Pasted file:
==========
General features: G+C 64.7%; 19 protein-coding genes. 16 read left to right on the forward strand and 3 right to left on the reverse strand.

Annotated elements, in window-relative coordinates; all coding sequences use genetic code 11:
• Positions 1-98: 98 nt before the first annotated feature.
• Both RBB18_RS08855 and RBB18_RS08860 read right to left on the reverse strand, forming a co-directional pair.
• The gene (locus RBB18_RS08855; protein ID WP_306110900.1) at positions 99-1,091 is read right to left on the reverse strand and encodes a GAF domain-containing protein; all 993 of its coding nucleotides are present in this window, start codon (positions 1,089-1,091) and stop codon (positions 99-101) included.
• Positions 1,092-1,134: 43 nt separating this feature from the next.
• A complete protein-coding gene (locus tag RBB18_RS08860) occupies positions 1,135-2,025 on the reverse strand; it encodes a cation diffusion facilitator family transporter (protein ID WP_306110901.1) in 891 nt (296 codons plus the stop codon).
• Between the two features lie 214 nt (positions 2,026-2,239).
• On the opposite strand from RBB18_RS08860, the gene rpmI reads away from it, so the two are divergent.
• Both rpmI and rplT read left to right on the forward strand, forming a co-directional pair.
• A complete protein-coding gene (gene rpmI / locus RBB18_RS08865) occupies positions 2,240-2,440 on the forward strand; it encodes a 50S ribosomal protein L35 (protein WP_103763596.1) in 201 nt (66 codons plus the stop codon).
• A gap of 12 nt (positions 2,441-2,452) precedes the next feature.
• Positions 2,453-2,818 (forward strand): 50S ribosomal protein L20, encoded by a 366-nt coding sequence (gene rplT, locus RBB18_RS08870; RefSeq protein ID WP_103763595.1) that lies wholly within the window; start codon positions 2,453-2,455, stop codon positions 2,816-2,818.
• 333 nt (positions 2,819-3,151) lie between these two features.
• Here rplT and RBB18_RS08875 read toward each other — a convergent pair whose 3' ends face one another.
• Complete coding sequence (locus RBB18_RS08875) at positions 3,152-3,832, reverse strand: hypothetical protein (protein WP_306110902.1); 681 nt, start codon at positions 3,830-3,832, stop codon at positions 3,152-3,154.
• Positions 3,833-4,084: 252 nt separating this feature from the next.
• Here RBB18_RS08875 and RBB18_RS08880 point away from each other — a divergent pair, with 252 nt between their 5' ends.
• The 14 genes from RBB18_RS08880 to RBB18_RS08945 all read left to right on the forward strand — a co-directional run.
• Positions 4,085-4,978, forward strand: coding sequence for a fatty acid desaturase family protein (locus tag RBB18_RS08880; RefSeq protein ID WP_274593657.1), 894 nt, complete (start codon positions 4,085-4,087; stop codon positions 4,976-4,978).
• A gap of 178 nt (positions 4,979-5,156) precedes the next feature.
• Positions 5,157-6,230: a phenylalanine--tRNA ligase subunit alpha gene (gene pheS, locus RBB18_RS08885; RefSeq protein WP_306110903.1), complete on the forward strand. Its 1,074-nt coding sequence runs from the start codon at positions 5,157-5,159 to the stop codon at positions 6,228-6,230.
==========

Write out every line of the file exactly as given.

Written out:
General features: G+C 64.7%; 19 protein-coding genes. 16 read left to right on the forward strand and 3 right to left on the reverse strand.

Annotated elements, in window-relative coordinates; all coding sequences use genetic code 11:
• Positions 1-98: 98 nt before the first annotated feature.
• Both RBB18_RS08855 and RBB18_RS08860 read right to left on the reverse strand, forming a co-directional pair.
• The gene (locus RBB18_RS08855; protein ID WP_306110900.1) at positions 99-1,091 is read right to left on the reverse strand and encodes a GAF domain-containing protein; all 993 of its coding nucleotides are present in this window, start codon (positions 1,089-1,091) and stop codon (positions 99-101) included.
• Positions 1,092-1,134: 43 nt separating this feature from the next.
• A complete protein-coding gene (locus tag RBB18_RS08860) occupies positions 1,135-2,025 on the reverse strand; it encodes a cation diffusion facilitator family transporter (protein ID WP_306110901.1) in 891 nt (296 codons plus the stop codon).
• Between the two features lie 214 nt (positions 2,026-2,239).
• On the opposite strand from RBB18_RS08860, the gene rpmI reads away from it, so the two are divergent.
• Both rpmI and rplT read left to right on the forward strand, forming a co-directional pair.
• A complete protein-coding gene (gene rpmI / locus RBB18_RS08865) occupies positions 2,240-2,440 on the forward strand; it encodes a 50S ribosomal protein L35 (protein WP_103763596.1) in 201 nt (66 codons plus the stop codon).
• A gap of 12 nt (positions 2,441-2,452) precedes the next feature.
• Positions 2,453-2,818 (forward strand): 50S ribosomal protein L20, encoded by a 366-nt coding sequence (gene rplT, locus RBB18_RS08870; RefSeq protein ID WP_103763595.1) that lies wholly within the window; start codon positions 2,453-2,455, stop codon positions 2,816-2,818.
• 333 nt (positions 2,819-3,151) lie between these two features.
• Here rplT and RBB18_RS08875 read toward each other — a convergent pair whose 3' ends face one another.
• Complete coding sequence (locus RBB18_RS08875) at positions 3,152-3,832, reverse strand: hypothetical protein (protein WP_306110902.1); 681 nt, start codon at positions 3,830-3,832, stop codon at positions 3,152-3,154.
• Positions 3,833-4,084: 252 nt separating this feature from the next.
• Here RBB18_RS08875 and RBB18_RS08880 point away from each other — a divergent pair, with 252 nt between their 5' ends.
• The 14 genes from RBB18_RS08880 to RBB18_RS08945 all read left to right on the forward strand — a co-directional run.
• Positions 4,085-4,978, forward strand: coding sequence for a fatty acid desaturase family protein (locus tag RBB18_RS08880; RefSeq protein ID WP_274593657.1), 894 nt, complete (start codon positions 4,085-4,087; stop codon positions 4,976-4,978).
• A gap of 178 nt (positions 4,979-5,156) precedes the next feature.
• Positions 5,157-6,230: a phenylalanine--tRNA ligase subunit alpha gene (gene pheS, locus RBB18_RS08885; RefSeq protein WP_306110903.1), complete on the forward strand. Its 1,074-nt coding sequence runs from the start codon at positions 5,157-5,159 to the stop codon at positions 6,228-6,230.